Boost as Longford County Council agrees free public wi-fi deal

Liam Cosgrove


Liam Cosgrove


St Mel's Cathedral in Longford has been chosen as Ireland's favourite building. Photo by: Donal Murphy

St Mel's Cathedral is one of a number of points of public interest in Longford town which is being earmarked for free street wi-fi.

Free public wi-fi is coming to Longford town.

The move is being billed as a key requirement in ongoing efforts to enhance the county town’s tourism and business potential.

It will also see around a dozen points of local interest included in the street broadband rollout which could conceivably become operational before Christmas.

Local politicians rubber-stamped the move after a presentation was delivered by Magnet Networks at last week’s meeting of Longford Municipal District.

A spokesperson for the firm said the scheme was not designed to replace existing broadband facilities already set up within individual business outlets, but was more geared towards the main thoroughfares and points of public interest within provincial towns.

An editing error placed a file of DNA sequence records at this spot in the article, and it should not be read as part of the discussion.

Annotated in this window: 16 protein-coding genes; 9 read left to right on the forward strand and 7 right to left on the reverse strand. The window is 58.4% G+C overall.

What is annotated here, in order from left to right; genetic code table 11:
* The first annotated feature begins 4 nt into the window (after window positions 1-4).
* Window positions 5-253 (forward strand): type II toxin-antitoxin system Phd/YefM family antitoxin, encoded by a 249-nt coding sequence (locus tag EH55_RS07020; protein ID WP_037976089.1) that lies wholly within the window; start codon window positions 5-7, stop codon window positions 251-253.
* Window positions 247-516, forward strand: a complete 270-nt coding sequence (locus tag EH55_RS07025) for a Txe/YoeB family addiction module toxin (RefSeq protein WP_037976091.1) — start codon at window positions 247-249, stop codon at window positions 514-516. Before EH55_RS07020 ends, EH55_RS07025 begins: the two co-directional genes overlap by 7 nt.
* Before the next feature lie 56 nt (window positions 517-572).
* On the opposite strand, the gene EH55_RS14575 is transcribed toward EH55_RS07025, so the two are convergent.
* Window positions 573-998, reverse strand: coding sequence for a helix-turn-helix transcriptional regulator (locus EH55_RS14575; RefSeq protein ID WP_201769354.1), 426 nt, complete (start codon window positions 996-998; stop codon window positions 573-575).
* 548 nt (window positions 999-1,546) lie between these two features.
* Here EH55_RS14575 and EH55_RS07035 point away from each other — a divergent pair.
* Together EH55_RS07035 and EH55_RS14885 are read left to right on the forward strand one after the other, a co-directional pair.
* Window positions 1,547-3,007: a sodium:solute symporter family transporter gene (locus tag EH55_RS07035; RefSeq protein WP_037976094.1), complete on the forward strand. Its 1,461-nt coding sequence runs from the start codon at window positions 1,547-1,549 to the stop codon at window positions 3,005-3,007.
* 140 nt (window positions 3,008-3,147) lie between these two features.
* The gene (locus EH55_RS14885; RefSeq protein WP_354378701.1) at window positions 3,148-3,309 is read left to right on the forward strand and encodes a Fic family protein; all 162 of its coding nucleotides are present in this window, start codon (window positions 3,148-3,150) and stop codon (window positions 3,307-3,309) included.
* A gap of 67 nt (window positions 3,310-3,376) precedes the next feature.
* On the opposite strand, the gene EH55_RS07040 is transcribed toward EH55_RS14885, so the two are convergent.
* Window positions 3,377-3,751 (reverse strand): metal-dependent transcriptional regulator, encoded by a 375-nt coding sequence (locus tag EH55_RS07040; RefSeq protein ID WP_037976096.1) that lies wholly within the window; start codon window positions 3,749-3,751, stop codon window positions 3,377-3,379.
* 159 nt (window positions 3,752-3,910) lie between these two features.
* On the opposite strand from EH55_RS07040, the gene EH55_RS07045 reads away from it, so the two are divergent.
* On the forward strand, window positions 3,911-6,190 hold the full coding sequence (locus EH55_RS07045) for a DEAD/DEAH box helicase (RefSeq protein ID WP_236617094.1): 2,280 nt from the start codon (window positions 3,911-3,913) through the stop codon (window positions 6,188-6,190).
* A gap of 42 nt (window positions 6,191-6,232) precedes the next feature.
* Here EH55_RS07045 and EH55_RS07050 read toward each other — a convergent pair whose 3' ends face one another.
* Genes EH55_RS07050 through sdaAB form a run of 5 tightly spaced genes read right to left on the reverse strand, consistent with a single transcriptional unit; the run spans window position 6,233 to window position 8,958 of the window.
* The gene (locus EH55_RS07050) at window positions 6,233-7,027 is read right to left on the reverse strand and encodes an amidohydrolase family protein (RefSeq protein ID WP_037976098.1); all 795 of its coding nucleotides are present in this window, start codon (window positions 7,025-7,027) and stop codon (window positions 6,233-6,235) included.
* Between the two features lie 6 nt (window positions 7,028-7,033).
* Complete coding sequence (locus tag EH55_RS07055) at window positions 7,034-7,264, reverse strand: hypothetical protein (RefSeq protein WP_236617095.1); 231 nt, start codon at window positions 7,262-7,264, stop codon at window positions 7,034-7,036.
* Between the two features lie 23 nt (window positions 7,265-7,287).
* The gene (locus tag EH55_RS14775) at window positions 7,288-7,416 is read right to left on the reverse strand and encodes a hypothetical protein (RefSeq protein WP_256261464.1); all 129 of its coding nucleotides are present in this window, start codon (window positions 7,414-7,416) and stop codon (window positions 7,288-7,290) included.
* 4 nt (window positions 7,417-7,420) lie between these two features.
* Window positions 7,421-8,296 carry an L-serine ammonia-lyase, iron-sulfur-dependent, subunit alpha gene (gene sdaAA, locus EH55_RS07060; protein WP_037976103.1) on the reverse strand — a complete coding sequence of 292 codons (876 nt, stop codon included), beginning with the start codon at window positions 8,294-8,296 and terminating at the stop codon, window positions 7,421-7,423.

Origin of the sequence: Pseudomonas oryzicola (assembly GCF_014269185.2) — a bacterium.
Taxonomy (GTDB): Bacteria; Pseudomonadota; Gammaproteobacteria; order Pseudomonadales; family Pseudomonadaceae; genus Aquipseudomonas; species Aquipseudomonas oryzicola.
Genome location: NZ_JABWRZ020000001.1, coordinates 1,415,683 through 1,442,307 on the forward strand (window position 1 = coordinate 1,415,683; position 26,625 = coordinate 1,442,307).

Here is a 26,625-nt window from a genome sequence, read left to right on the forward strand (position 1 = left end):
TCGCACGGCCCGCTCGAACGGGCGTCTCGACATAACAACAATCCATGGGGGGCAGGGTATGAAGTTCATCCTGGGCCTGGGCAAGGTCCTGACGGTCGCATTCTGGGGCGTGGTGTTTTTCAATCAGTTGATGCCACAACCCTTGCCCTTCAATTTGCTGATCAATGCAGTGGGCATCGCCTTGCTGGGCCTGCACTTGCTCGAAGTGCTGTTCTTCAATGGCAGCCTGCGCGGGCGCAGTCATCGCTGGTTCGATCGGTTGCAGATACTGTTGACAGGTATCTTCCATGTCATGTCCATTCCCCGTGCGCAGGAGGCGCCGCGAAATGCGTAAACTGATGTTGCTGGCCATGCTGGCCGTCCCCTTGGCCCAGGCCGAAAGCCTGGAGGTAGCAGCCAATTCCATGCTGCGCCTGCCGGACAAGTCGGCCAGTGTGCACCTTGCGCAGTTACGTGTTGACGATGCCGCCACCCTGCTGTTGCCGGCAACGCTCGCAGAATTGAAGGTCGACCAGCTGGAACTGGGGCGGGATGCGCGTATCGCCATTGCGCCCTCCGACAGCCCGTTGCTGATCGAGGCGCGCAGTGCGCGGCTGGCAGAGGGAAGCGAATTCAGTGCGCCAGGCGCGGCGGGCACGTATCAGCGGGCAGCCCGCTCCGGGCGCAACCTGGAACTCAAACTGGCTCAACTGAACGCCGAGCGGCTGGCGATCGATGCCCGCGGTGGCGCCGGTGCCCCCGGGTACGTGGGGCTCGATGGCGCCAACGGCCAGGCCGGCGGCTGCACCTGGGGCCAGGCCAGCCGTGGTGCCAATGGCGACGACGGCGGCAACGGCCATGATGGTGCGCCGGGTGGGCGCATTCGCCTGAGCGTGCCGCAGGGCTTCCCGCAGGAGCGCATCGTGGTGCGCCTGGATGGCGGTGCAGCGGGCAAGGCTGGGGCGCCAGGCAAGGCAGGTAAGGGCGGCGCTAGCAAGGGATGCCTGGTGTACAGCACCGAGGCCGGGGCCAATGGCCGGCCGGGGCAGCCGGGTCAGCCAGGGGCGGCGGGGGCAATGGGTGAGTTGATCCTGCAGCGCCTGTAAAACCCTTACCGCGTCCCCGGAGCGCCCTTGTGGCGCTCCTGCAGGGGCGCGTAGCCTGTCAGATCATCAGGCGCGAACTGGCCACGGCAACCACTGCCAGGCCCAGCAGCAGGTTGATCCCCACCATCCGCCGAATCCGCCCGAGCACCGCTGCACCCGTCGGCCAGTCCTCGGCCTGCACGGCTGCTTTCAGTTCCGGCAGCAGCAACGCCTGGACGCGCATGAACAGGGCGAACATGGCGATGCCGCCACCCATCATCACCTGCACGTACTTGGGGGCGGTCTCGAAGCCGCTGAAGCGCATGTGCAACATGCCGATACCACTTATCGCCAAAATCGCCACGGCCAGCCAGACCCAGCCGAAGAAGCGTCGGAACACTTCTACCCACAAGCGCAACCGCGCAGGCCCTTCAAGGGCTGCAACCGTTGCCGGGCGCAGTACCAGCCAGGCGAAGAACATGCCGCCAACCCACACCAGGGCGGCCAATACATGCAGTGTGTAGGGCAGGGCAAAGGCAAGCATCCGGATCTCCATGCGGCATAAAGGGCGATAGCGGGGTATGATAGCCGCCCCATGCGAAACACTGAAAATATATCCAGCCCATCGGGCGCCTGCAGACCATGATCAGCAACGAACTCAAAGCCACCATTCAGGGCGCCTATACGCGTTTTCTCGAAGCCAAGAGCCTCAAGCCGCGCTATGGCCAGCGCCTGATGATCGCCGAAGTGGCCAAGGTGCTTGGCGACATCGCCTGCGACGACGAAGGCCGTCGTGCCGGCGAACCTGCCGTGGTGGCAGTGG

He also revealed local businesses would be in a position to avail of greater commercial exposure through advertising streams once various access points around the town are installed.

“We will do a launch and put signs up,” he said, adding that the company, which is Ireland’s third largest ISP provider, was committed to signing up to an initial two year agreement.

“We believe there is an opportunity for Magnet to provide a free wi-fi service that not only provides free wi-fi but that also gives back to the community from an advertising and data analytics perspective.”

Broadband Officer with Longford County Council, Christine Collins said the opportunity to follow in the footsteps of towns like Cavan and Sligo in bringing public wi-fi to its main streets was simply too good an opportunity to turn down.

“We (Council) feel that free wi-fi is a vital link for tourism, it is a key communication tool, it maps out visitors' journey throughout the town,” she said.

“It is family friendly, measures footfall and analytics will help us support further applications for urban regeneration.”

Fine Gael Cllr Peggy Nolan was the first to propose adopting the proposal, something which was swiftly endorsed by Cllr Gerry Warnock.

In likening the move to a similar venture introduced in Lanesboro, Cllr Warnock said the “real gold” would come via the data the new system would provide.

“I think the most recent project out in Lanesboro has worked very well in terms of tourism and the reality is we are living in a digital age where week on week whether we like it or not we are becoming more reliable on technology to get about and meet our personal objectives.”